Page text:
Ian Clark is a good piece to look at in this prism.  Sure, he’s an over 36% three point shooter, and he is only 26.  But the Nets have several young point guards, and Clark shot 20% from three in 2015, his last season without the Warriors’ greatness skewing his numbers.  Is he really worth a 4 year, $25-$35 million deal?  I doubt it.

Unlike Clark, who makes we nervous because we have seen him be a non factor outside Golden State, James Michael McAdoo has never played anywhere else.  He has shown in his three years that he can shoot (despite poorer numbers this year), and play competently on both ends as a wing.  There is the concern with him, however, that his skills simply will not translate over to a lesser team. However, at just 24 years old, and with the Nets in need of quality forwards, I would give him a look this summer, if the money and years are manageable.  On paper, he is the type of restricted free agent that may be balked on (or the Warriors may not even make a qualifying offer).

Zaza Pachulia, however, is a piece to consider.  Unlike Clark, Pachulia has a pedigree of producing outside the machine that is the Warriors.  The Nets need a bruiser up front, and he could play that role.  He also, for whatever reason, has consistently been underpaid and undervalued by the league.  Whether the Nets keep or trade Brook Lopez, if they can get Pachulia for reasonable money (and more importantly, years), they should consider it.

Shaun Livingston, despite being a fan favorite, is a piece to be hesitant on.  If he leaves the Warriors, it could be a tell that he wants to start, or at least be closer in level to the starting point guard such that he has an increased role.  However, Livingston has quietly shown slippage in Oakland, a danger for a player about to turn 32, and his decline would not be masked in Brooklyn by a powerhouse of teammates.  And if he returns to Brooklyn, he will want a payday. No thank you there.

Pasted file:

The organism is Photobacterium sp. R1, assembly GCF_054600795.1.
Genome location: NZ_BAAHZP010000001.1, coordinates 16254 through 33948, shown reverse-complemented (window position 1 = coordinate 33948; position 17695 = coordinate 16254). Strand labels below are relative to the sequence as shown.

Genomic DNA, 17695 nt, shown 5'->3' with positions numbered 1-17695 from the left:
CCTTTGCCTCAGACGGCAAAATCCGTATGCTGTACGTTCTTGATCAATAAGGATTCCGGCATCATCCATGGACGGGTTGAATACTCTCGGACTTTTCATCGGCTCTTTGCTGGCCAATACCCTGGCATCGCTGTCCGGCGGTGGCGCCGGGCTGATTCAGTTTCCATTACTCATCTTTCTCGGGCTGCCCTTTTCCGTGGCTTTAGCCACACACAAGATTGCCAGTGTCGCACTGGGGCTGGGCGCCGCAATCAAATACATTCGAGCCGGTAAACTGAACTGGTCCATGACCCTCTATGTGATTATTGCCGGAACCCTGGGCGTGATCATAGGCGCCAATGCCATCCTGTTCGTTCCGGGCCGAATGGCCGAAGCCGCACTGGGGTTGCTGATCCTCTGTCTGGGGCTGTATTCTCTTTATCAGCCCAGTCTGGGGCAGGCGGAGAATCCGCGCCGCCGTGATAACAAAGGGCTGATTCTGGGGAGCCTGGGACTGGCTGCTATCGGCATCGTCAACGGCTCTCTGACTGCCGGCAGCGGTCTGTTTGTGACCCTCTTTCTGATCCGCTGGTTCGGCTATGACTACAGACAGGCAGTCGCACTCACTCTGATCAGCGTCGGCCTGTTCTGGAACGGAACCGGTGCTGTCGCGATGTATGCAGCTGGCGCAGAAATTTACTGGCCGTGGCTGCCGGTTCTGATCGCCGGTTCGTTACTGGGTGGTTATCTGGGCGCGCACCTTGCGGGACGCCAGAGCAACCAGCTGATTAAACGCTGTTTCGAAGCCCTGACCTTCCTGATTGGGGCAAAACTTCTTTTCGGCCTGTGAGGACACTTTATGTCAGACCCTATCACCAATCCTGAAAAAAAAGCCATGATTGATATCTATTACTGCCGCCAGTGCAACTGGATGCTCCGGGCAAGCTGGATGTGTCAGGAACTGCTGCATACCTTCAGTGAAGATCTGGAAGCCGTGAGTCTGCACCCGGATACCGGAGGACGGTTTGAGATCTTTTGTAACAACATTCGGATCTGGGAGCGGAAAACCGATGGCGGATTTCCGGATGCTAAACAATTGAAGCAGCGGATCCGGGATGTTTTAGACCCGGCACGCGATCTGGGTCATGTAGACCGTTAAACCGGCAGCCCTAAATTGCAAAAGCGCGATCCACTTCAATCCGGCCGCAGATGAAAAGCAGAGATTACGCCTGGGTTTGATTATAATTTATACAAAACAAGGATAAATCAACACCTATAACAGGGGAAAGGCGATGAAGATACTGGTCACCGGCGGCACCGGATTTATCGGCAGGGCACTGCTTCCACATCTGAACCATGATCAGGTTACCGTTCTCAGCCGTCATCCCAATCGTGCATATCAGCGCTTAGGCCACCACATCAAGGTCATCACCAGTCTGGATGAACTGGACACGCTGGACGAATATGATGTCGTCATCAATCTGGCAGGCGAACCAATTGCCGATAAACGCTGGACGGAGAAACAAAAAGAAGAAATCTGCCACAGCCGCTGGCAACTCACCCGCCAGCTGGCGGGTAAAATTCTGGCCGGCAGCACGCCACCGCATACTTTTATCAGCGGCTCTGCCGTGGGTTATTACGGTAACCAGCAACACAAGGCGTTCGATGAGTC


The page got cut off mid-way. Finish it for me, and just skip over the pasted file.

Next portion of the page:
Kevin Looney and Daimon Jones are unlikely to be available this summer. The Warriors have them on tiny, cost controlled salaries, and they need as many of those as they can find, with a payroll likely looking at four monster salaries coupled with a dearth of picks.  However, they are young, live bigs with upside, so if the Warriors look to trade either to make an immediate term upgrade, the Nets should take a serious look at seeing if they can acquire either cheaply. The same goes for Pat McCaw as a forward (although, again, I see no reason for the Warriors to even contemplate dealing these cheaper contracts off).

Beyond that, there are no real options. JaVale McGee’s lack of discipline and character questions do not just go away because he produces with this group; how does that translate to a regular NBA team.  Poorly, based on past history.  No thank you.  Matt Barnes is the opposite of a character veteran, is not good anymore, and is not a fit in Brooklyn, even in the slightest.

Finally, the Warriors have no picks to trade until 2019, and it is hard to imagine the Nets being able to provide an upgrade that both warrants them to trade a pick, and that makes sense for the Nets.  Given the Warriors bloated salaries, they cannot absorb Lopez, Lin, or Booker because they cannot send much back.  A pick trade here feels unlikely.